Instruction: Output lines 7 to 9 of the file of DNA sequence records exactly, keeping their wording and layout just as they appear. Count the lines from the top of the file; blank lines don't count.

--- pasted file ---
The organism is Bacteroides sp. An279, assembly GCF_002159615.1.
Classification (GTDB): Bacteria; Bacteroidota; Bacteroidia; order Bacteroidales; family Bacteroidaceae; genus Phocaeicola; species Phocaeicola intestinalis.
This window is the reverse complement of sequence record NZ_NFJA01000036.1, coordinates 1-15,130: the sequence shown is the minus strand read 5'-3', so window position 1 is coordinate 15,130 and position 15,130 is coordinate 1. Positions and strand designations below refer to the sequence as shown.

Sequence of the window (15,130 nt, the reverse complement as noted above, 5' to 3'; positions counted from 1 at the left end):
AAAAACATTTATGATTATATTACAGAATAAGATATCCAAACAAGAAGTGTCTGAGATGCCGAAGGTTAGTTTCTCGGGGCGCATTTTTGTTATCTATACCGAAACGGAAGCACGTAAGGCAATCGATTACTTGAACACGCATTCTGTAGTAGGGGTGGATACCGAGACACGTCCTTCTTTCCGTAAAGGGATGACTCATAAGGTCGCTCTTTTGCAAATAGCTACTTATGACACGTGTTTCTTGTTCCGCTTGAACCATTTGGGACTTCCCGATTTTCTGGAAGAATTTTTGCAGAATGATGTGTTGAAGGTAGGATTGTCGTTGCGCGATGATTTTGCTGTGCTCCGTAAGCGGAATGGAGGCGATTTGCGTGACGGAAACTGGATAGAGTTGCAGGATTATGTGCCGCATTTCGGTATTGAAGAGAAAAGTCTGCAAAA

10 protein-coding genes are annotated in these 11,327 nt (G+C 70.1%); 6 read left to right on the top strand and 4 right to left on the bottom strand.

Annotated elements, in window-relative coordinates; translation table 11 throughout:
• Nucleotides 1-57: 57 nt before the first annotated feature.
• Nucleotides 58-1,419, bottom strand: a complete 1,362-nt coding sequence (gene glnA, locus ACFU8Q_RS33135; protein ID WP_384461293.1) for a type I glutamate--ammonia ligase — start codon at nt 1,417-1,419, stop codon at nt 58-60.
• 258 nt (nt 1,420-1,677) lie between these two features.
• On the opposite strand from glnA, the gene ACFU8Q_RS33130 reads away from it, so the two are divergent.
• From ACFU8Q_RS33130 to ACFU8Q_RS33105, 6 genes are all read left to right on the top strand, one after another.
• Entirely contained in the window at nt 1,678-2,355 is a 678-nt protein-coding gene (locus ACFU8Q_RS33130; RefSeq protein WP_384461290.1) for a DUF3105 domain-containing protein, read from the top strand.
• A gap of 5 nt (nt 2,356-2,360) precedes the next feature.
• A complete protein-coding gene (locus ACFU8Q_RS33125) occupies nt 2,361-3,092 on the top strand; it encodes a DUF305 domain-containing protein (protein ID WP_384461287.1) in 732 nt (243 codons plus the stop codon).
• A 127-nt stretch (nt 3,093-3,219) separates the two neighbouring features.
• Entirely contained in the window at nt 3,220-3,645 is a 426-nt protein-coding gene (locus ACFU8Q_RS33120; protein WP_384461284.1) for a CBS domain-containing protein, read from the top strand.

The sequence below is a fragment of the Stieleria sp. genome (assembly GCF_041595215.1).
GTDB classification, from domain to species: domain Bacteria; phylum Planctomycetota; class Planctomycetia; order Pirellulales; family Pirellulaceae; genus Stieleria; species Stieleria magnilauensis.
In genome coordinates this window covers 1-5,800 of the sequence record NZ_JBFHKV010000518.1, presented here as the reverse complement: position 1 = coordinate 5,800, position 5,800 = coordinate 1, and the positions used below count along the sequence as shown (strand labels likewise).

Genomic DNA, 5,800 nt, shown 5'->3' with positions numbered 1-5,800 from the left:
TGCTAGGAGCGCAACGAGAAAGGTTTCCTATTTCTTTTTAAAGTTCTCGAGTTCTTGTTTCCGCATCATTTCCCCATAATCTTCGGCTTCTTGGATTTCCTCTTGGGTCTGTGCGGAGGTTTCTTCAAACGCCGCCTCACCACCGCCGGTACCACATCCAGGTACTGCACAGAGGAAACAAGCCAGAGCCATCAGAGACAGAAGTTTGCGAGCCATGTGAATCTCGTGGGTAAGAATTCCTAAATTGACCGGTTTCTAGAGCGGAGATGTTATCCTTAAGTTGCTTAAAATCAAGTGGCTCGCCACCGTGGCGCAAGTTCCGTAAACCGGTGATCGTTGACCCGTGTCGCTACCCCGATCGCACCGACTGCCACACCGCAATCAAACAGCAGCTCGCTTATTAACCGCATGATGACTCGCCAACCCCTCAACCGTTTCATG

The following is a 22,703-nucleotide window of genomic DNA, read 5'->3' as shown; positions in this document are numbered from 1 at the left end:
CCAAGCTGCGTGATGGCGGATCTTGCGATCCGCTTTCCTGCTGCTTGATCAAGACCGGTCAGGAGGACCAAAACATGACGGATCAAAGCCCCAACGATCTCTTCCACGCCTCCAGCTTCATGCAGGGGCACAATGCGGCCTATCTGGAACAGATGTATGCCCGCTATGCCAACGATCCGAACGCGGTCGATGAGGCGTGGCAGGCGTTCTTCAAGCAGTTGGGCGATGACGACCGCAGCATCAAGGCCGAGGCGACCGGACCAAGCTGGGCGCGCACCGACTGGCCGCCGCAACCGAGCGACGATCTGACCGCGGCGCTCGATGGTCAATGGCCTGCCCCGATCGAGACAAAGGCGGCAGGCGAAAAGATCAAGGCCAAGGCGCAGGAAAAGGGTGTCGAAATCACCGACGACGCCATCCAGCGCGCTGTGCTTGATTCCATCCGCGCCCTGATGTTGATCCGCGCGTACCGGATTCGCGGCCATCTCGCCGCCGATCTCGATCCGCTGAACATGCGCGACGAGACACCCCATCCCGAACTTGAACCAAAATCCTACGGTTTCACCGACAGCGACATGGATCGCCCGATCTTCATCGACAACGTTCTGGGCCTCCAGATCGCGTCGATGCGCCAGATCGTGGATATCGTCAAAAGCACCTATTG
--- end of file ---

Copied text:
Annotated elements, in window-relative coordinates; translation table 11 throughout:
• Nucleotides 1-57: 57 nt before the first annotated feature.
• Nucleotides 58-1,419, bottom strand: a complete 1,362-nt coding sequence (gene glnA, locus ACFU8Q_RS33135; protein ID WP_384461293.1) for a type I glutamate--ammonia ligase — start codon at nt 1,417-1,419, stop codon at nt 58-60.